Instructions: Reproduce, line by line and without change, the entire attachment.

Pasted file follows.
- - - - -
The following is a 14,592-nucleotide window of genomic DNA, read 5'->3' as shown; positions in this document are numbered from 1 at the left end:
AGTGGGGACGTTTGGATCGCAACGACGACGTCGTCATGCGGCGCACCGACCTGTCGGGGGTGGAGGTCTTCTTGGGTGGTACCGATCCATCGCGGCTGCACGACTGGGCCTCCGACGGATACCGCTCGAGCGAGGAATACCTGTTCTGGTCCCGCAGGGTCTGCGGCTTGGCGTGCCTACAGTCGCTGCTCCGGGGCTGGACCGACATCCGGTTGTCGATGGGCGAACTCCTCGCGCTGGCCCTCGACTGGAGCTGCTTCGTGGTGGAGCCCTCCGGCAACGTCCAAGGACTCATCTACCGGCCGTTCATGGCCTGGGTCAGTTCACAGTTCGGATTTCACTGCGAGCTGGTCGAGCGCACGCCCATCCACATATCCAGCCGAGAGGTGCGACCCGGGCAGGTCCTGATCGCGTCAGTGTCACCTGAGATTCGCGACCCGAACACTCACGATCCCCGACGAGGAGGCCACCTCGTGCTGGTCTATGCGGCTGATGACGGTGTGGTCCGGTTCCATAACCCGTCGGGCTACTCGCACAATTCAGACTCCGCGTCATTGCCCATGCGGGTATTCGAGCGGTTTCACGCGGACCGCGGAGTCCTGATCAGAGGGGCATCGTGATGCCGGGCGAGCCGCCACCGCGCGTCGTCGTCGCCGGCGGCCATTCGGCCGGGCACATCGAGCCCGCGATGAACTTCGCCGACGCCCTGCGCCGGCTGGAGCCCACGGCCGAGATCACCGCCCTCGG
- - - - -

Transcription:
The following is a 14,592-nucleotide window of genomic DNA, read 5'->3' as shown; positions in this document are numbered from 1 at the left end:
AGTGGGGACGTTTGGATCGCAACGACGACGTCGTCATGCGGCGCACCGACCTGTCGGGGGTGGAGGTCTTCTTGGGTGGTACCGATCCATCGCGGCTGCACGACTGGGCCTCCGACGGATACCGCTCGAGCGAGGAATACCTGTTCTGGTCCCGCAGGGTCTGCGGCTTGGCGTGCCTACAGTCGCTGCTCCGGGGCTGGACCGACATCCGGTTGTCGATGGGCGAACTCCTCGCGCTGGCCCTCGACTGGAGCTGCTTCGTGGTGGAGCCCTCCGGCAACGTCCAAGGACTCATCTACCGGCCGTTCATGGCCTGGGTCAGTTCACAGTTCGGATTTCACTGCGAGCTGGTCGAGCGCACGCCCATCCACATATCCAGCCGAGAGGTGCGACCCGGGCAGGTCCTGATCGCGTCAGTGTCACCTGAGATTCGCGACCCGAACACTCACGATCCCCGACGAGGAGGCCACCTCGTGCTGGTCTATGCGGCTGATGACGGTGTGGTCCGGTTCCATAACCCGTCGGGCTACTCGCACAATTCAGACTCCGCGTCATTGCCCATGCGGGTATTCGAGCGGTTTCACGCGGACCGCGGAGTCCTGATCAGAGGGGCATCGTGATGCCGGGCGAGCCGCCACCGCGCGTCGTCGTCGCCGGCGGCCATTCGGCCGGGCACATCGAGCCCGCGATGAACTTCGCCGACGCCCTGCGCCGGCTGGAGCCCACGGCCGAGATCACCGCCCTCGG